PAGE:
Common Commercial Policy of the European Union: Legal Position and Effects of the WTO Agreement within the Legal Order of the European Union

Karol Margeta


The dissertation formulated two fundamental hypotheses. First of them related to the formulation of the real scope of the CCP and the formation of the relation EU-MS and the definition of the CCP taking into account these elements. Second one related to the relation between two legal orders, the EU and the WTO one, including the interaction with their predecessors and especially focalized on the issue of direct effect of the GATT/WTO Agreement in the EEC/EC/EU legal order, including also the comparison to the MERCOSUR law. In order to come to the relevant outcome in regard to the first question, there were analyzed the aspects of the EEC/EC/EU in regard to their legal personality and competences. The CCP, as one of the original EU policies, belong principally among the policies, having exclusive competences. This fact was on various occasions confirmed by the ECJ/CJ EU, basically extending the CCP, not only in regard to its subject-matter, but also in regard to the tools at disposal of the EEC/EC/EU institutions which covers actually almost all fields related to the trade – trade in goods, services, trade-related aspects of intellectual property and lastly also foreign direct investment treaties. EU, as an international organization sui generis was based on the economic grounds, reflecting thus primarily economic objectives. Therefore, as an economic entity needed to find own modus vivendi with another important economic players on the world trade playground. One of those was/is without any doubts the GATT/WTO. The fact is that the GATT Agreement came into life as an historical accident, meaning that it represented only partial tariff and trade agreement within the intended organization of ITO. However, over the time, GATT Agreement developed by the way of practice into rather functional system regulating world trade. Nonetheless, the EEC/EC looked on the GATT Agreement rather skeptically and considered it as special kind of the international agreement, based on ‘reciprocal and mutually advantageous arrangements’ and ‘great flexibility of its provisions, in particular those conferring the possibility of derogation.’ Thus, the ECJ did not want to recognize the direct effect to such kind of international agreement. The Court admitted only limited direct applicability when the EC granted the individuals to challenge the practice of the third states contradictory to the GATT rules and, if the EU law imposed a specific obligation arising from the GATT law. Negative stance to the GATT/WTO law persisted even upon conclusion of the WTO Agreement which was concluded by the EC itself on the basis of Council decision. The Court presented its reluctant stance to the WTO law. Moreover, it rejected any liability for the violation of the WTO rules in regard to the decision of the DSM and also in regard to the legislation of the EU found inconsistent with the WTO obligations. The same negative stance towards the WTO law, presented also the MERCOSUR Tribunal. Going out from the very nature of the MERCOSUR Agreement and the nature of MERCOSUR as international organization, the direct effect was equally rejected. However, the case - law of the MERCOSUR Tribunal is not numerous, therefore, for real stance of the WTO it is needed to wait for further judgments examining this issue further and in profundity.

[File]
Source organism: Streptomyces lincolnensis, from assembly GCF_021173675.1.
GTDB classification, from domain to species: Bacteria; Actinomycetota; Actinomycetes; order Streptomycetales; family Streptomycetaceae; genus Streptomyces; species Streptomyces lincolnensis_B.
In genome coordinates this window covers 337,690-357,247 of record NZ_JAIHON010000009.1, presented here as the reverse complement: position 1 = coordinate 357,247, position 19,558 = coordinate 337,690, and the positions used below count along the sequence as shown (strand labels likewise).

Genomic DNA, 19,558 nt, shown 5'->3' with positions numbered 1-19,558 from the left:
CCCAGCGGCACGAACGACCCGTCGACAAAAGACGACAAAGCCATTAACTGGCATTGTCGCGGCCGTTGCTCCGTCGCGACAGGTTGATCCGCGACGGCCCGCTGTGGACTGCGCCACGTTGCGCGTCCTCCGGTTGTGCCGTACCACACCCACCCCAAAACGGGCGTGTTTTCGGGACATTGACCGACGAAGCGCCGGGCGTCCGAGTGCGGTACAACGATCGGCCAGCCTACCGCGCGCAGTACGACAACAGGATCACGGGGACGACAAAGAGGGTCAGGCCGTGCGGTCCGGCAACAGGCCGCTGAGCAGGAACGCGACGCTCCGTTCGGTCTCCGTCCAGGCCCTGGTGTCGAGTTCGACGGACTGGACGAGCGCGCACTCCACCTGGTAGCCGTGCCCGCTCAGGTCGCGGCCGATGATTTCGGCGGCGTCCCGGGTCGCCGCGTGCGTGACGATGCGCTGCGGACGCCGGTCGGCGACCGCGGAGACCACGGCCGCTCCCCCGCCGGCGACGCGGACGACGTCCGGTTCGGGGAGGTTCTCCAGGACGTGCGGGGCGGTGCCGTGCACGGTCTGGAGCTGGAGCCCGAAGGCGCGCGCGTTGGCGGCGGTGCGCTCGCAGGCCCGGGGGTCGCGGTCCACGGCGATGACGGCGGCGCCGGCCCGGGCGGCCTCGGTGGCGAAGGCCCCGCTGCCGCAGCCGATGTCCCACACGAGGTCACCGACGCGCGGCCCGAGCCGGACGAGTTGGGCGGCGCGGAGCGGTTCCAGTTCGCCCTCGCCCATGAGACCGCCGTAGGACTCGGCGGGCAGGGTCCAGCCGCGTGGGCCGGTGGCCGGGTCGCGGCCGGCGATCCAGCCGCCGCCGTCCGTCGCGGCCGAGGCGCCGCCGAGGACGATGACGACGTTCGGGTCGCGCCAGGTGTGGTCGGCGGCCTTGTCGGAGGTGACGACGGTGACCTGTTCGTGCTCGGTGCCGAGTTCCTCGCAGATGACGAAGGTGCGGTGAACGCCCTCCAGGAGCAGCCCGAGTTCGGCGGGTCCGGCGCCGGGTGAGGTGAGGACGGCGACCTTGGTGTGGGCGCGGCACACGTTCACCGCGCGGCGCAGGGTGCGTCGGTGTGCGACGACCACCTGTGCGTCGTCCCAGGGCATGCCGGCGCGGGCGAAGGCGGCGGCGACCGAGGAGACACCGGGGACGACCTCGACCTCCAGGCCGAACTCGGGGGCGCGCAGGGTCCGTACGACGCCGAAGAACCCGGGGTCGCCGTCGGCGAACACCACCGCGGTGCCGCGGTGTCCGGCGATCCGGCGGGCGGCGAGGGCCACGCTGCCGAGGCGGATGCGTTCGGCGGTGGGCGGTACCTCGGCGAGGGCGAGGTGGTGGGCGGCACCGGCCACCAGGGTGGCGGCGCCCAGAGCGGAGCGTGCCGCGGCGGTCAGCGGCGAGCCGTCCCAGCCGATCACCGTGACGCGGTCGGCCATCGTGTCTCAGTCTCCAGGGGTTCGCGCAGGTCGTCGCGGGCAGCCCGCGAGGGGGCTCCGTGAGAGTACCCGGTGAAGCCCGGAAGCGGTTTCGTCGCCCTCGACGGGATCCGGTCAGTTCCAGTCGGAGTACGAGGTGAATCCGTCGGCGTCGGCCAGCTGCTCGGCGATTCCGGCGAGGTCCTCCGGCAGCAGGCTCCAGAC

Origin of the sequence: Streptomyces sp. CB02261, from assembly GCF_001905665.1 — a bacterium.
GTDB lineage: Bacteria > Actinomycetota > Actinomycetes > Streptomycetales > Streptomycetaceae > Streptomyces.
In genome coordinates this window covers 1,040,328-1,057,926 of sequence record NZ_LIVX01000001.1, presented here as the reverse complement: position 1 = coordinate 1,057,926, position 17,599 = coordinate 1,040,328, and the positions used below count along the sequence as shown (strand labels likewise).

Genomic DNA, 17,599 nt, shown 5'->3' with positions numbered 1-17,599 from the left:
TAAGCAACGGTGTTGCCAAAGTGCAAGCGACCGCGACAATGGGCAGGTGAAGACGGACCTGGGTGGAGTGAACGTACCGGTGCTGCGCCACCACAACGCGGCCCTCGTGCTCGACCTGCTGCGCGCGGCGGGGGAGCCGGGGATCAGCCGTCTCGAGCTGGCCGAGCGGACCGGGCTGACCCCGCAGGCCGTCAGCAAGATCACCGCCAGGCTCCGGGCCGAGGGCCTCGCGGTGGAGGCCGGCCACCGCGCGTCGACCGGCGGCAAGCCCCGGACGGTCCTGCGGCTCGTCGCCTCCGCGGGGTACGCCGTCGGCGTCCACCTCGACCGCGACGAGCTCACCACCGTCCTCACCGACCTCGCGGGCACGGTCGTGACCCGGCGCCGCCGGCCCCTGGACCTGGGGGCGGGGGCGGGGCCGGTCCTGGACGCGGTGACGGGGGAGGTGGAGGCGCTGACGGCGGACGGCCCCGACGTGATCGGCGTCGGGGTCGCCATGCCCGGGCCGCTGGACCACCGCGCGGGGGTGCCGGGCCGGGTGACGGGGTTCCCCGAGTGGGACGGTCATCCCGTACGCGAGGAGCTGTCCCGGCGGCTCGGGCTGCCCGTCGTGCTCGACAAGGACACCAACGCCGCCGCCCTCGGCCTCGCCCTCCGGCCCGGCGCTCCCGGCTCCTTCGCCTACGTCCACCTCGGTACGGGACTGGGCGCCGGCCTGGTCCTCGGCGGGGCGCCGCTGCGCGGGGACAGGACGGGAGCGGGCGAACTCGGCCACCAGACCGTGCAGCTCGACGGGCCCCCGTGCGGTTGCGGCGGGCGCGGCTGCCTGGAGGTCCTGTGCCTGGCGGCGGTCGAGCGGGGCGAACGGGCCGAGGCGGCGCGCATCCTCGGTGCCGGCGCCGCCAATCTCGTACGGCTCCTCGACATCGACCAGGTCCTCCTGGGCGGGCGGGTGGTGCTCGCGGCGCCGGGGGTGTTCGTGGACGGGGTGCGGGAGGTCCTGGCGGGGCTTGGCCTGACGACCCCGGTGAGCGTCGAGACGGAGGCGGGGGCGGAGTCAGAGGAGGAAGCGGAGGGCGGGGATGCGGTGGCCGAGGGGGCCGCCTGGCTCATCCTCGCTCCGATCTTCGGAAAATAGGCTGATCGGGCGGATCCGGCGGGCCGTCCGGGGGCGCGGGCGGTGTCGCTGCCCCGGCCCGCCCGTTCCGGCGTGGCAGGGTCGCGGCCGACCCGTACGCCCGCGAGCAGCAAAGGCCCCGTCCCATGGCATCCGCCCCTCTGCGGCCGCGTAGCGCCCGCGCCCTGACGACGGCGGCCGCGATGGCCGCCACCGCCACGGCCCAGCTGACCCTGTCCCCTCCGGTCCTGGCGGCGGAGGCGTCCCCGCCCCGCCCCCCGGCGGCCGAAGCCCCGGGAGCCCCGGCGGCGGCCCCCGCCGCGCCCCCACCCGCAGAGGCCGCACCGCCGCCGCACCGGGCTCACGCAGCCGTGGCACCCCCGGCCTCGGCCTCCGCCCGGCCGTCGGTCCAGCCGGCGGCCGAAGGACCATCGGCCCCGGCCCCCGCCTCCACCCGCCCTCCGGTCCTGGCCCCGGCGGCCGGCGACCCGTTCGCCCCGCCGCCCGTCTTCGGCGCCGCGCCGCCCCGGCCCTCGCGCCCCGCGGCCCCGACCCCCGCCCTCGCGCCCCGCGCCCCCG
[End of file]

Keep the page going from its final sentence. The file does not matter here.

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ISSN: 1974-918X